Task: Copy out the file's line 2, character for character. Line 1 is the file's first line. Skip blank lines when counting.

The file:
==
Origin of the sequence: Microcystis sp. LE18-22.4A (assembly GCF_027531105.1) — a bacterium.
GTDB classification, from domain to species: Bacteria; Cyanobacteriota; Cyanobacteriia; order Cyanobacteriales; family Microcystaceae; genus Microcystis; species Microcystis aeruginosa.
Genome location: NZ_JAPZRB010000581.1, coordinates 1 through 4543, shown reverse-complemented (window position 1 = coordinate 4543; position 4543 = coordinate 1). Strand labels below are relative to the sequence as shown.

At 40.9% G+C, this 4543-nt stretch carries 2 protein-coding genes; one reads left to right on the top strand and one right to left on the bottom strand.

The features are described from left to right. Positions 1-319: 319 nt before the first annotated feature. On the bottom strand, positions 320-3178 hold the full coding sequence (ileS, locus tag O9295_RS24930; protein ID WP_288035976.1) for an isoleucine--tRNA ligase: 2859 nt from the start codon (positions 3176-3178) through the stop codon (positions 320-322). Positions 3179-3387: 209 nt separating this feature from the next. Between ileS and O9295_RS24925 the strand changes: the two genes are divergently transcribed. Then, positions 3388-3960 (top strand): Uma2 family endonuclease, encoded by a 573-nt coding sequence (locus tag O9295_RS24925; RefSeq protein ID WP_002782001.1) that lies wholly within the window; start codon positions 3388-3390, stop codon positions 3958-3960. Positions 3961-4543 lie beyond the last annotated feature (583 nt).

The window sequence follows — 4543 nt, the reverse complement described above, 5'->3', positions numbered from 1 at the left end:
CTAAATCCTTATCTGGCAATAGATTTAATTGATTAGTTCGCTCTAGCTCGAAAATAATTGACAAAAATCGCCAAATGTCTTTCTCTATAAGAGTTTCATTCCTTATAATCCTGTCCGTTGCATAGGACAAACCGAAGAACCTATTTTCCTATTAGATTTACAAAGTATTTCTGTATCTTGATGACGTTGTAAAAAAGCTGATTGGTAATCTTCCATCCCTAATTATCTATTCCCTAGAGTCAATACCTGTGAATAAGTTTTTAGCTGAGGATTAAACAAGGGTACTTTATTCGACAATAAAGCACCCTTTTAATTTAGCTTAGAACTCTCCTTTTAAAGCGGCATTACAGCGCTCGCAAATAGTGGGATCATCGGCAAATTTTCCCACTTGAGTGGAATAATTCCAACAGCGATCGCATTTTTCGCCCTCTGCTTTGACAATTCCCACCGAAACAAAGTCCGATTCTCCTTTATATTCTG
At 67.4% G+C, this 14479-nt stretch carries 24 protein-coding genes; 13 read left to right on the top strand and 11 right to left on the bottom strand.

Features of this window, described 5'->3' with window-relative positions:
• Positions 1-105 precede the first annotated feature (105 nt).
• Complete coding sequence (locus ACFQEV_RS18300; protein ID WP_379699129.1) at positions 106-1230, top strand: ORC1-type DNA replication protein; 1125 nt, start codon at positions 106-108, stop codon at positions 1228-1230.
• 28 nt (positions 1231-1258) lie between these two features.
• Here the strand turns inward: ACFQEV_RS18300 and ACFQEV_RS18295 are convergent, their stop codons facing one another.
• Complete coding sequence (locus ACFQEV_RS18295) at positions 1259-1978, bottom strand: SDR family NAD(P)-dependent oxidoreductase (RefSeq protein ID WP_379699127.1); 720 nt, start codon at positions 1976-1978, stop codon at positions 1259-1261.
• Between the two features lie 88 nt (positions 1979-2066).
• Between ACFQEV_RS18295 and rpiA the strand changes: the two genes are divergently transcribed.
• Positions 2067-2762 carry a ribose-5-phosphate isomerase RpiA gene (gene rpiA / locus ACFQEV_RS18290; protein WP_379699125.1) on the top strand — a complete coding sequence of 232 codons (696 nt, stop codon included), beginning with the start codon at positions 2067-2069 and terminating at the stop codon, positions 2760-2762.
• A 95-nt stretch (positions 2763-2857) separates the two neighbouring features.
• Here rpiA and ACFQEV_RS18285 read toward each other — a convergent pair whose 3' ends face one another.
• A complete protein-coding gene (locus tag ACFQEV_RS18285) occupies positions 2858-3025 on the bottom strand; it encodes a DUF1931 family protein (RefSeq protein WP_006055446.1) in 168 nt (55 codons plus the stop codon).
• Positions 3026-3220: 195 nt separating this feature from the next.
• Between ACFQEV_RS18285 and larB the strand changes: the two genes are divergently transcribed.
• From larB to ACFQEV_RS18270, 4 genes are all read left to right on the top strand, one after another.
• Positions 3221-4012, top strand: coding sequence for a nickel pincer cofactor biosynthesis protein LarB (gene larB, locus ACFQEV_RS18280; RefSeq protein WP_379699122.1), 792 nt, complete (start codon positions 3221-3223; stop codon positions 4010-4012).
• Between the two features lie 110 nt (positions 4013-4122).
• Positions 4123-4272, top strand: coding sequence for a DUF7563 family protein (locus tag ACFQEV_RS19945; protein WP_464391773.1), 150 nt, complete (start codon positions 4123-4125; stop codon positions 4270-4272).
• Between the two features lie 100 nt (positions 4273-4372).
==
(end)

GTDB classification, from domain to species: Bacteria; Cyanobacteriota; Cyanobacteriia; order Cyanobacteriales; family Microcystaceae; genus Microcystis; species Microcystis aeruginosa.